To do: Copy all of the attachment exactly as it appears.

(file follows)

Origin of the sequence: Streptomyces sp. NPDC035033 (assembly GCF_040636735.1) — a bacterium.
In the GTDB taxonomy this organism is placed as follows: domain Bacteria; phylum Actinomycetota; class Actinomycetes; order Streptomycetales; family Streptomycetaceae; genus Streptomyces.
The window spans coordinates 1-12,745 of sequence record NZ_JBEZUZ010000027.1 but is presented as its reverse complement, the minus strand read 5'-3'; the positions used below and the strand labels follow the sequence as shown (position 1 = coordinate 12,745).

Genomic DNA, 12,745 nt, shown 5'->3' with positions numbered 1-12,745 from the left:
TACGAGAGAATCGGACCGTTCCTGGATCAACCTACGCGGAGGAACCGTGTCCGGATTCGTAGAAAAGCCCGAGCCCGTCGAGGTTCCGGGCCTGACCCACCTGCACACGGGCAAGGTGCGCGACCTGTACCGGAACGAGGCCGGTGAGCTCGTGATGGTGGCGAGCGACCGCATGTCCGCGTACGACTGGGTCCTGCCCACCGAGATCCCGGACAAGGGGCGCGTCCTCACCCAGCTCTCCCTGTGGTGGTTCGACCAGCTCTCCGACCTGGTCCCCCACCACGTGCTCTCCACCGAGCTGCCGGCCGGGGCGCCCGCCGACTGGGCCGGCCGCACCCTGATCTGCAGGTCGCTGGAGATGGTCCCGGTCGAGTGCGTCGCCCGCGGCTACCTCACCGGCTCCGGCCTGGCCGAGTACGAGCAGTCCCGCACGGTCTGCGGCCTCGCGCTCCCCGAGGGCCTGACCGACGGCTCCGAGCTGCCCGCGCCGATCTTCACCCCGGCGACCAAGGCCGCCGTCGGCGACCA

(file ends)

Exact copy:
Origin of the sequence: Streptomyces sp. NPDC035033 (assembly GCF_040636735.1) — a bacterium.
In the GTDB taxonomy this organism is placed as follows: domain Bacteria; phylum Actinomycetota; class Actinomycetes; order Streptomycetales; family Streptomycetaceae; genus Streptomyces.
The window spans coordinates 1-12,745 of sequence record NZ_JBEZUZ010000027.1 but is presented as its reverse complement, the minus strand read 5'-3'; the positions used below and the strand labels follow the sequence as shown (position 1 = coordinate 12,745).

Genomic DNA, 12,745 nt, shown 5'->3' with positions numbered 1-12,745 from the left:
TACGAGAGAATCGGACCGTTCCTGGATCAACCTACGCGGAGGAACCGTGTCCGGATTCGTAGAAAAGCCCGAGCCCGTCGAGGTTCCGGGCCTGACCCACCTGCACACGGGCAAGGTGCGCGACCTGTACCGGAACGAGGCCGGTGAGCTCGTGATGGTGGCGAGCGACCGCATGTCCGCGTACGACTGGGTCCTGCCCACCGAGATCCCGGACAAGGGGCGCGTCCTCACCCAGCTCTCCCTGTGGTGGTTCGACCAGCTCTCCGACCTGGTCCCCCACCACGTGCTCTCCACCGAGCTGCCGGCCGGGGCGCCCGCCGACTGGGCCGGCCGCACCCTGATCTGCAGGTCGCTGGAGATGGTCCCGGTCGAGTGCGTCGCCCGCGGCTACCTCACCGGCTCCGGCCTGGCCGAGTACGAGCAGTCCCGCACGGTCTGCGGCCTCGCGCTCCCCGAGGGCCTGACCGACGGCTCCGAGCTGCCCGCGCCGATCTTCACCCCGGCGACCAAGGCCGCCGTCGGCGACCA